Online or On-campus: Learning from the COVID-19 Pandemic
Graham Wright, Sasha Volodarsky, Shahar Hecht, and Leonard Saxe
In this study, we use the disruptions of the COVID-19 pandemic to investigate long-standing questions about the role of the physical campus in the undergraduate college experience. The findings are based on survey data collected in spring 2021 from random samples of undergraduate students at three elite, private universities in the Northeast: Brandeis University, Boston College, and Northeastern University. We examined how physical and virtual campus experiences at the three schools related to students’ perceptions of the quality of instruction and faculty engagement, their sense of belonging at their school, and their overall assessment of their mental health.
- Students who attended in-person classes at least once a week were more satisfied with the quality of the instruction at their school and were less likely to be bored in class, compared to those who never had in-person classes or had them only rarely.
- Students who attended in-person classes regularly were also more likely to say that the faculty were responsive, that their contributions in class were valued, and that their classes inspired them to think in new ways.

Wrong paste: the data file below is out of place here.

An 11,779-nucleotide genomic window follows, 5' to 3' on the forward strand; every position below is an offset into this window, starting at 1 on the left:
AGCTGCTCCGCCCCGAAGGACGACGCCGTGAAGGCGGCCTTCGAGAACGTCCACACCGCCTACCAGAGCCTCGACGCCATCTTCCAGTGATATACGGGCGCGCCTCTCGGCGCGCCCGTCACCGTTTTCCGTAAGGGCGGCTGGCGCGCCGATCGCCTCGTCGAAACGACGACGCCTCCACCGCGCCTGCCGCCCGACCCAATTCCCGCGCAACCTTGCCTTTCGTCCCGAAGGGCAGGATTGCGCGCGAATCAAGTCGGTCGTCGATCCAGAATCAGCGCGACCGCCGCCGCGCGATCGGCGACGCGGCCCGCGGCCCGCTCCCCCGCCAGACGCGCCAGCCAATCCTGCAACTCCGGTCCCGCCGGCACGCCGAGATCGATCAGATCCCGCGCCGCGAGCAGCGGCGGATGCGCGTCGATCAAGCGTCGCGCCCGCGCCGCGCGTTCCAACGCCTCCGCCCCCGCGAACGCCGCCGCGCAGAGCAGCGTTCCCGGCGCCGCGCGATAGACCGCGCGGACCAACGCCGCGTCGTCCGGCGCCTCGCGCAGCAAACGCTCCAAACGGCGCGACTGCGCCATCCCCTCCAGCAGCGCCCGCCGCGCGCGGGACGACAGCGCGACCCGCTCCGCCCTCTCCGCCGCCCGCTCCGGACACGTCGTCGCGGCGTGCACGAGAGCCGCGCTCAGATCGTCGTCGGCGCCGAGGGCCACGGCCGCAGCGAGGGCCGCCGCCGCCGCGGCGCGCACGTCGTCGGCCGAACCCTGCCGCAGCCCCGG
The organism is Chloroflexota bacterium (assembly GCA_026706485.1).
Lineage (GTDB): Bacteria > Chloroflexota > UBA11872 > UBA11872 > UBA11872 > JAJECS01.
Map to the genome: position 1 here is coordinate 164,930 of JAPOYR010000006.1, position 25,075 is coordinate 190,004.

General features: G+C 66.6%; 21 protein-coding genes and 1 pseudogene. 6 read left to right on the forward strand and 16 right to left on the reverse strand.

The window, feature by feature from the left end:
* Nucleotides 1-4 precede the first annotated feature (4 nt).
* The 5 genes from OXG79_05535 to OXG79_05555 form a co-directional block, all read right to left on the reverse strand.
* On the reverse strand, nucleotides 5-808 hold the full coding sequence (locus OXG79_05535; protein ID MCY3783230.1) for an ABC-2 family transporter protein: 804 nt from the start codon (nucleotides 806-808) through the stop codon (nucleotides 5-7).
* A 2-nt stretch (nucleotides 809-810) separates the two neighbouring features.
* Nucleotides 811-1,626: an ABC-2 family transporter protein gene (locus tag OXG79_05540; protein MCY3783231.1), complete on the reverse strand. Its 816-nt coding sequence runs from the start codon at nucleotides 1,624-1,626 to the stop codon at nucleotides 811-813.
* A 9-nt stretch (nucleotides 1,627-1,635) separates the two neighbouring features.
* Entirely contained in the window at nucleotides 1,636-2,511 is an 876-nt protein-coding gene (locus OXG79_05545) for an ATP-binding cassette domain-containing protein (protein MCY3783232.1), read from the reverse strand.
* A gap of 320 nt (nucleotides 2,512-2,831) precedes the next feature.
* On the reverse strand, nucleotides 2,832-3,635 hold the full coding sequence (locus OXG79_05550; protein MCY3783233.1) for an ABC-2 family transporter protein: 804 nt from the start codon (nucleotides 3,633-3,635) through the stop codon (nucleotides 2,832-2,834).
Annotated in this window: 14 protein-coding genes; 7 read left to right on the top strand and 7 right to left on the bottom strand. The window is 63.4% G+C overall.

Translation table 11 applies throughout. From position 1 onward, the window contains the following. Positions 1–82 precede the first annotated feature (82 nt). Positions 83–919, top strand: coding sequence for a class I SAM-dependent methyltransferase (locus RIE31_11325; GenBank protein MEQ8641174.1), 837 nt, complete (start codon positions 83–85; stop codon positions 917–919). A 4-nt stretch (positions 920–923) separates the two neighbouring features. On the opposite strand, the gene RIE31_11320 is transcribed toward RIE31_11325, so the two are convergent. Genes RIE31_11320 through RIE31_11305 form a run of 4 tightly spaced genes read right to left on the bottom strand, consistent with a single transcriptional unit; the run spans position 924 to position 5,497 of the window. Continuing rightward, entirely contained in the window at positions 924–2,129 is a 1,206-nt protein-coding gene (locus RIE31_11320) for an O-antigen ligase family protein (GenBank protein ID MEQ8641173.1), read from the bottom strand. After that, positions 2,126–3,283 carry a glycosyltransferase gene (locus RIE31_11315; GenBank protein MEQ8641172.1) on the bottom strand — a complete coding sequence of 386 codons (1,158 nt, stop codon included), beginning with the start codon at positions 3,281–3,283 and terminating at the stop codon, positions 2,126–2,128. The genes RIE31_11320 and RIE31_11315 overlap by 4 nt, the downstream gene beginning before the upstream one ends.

- Students who attended in-person classes regularly, as well as those who participated in group activities like sports or clubs, and those who lived with other roommates (on or off campus), as opposed to alone or with parents, were more likely to say that they “belonged” at their school.
- Socializing frequently with friends from school in person was associated with a greater sense of belonging at school, however, socializing frequently with friends online was not.
- During the 2021 spring semester, mental health was a problem for many students, whether they were learning in person or online, and was most pronounced among students who felt lonely.
- In-person or online socializing by itself did not alleviate mental health difficulties. The more important bulwark against these difficulties was having a robust social support network of friends and family who could provide support and assistance in times of trouble.
- Existing social inequalities related to race, gender and sexual orientation remain salient in higher education: The majority of Black students at these schools did not feel well integrated into the campus community. LGBTQ+ students were also less likely to feel they fully belonged on their campus and more likely than straight, cis-gendered students to report mental health difficulties.